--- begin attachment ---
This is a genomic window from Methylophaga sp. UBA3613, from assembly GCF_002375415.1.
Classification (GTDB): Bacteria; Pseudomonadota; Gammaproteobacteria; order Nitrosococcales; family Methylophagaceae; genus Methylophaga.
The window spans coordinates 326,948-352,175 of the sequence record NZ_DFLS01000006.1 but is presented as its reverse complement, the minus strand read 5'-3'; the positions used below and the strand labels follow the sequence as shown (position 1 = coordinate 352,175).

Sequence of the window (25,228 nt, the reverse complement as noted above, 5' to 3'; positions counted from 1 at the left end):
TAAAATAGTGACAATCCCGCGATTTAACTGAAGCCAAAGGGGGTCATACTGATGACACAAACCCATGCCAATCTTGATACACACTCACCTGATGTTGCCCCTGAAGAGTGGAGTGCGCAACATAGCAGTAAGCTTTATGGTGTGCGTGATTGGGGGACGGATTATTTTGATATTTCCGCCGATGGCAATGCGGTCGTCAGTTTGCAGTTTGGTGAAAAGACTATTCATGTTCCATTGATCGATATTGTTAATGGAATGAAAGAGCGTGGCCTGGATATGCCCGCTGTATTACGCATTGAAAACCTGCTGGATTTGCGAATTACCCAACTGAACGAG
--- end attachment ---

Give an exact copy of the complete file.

This is a genomic window from Methylophaga sp. UBA3613, from assembly GCF_002375415.1.
Classification (GTDB): Bacteria; Pseudomonadota; Gammaproteobacteria; order Nitrosococcales; family Methylophagaceae; genus Methylophaga.
The window spans coordinates 326,948-352,175 of the sequence record NZ_DFLS01000006.1 but is presented as its reverse complement, the minus strand read 5'-3'; the positions used below and the strand labels follow the sequence as shown (position 1 = coordinate 352,175).

Sequence of the window (25,228 nt, the reverse complement as noted above, 5' to 3'; positions counted from 1 at the left end):
TAAAATAGTGACAATCCCGCGATTTAACTGAAGCCAAAGGGGGTCATACTGATGACACAAACCCATGCCAATCTTGATACACACTCACCTGATGTTGCCCCTGAAGAGTGGAGTGCGCAACATAGCAGTAAGCTTTATGGTGTGCGTGATTGGGGGACGGATTATTTTGATATTTCCGCCGATGGCAATGCGGTCGTCAGTTTGCAGTTTGGTGAAAAGACTATTCATGTTCCATTGATCGATATTGTTAATGGAATGAAAGAGCGTGGCCTGGATATGCCCGCTGTATTACGCATTGAAAACCTGCTGGATTTGCGAATTACCCAACTGAACGAG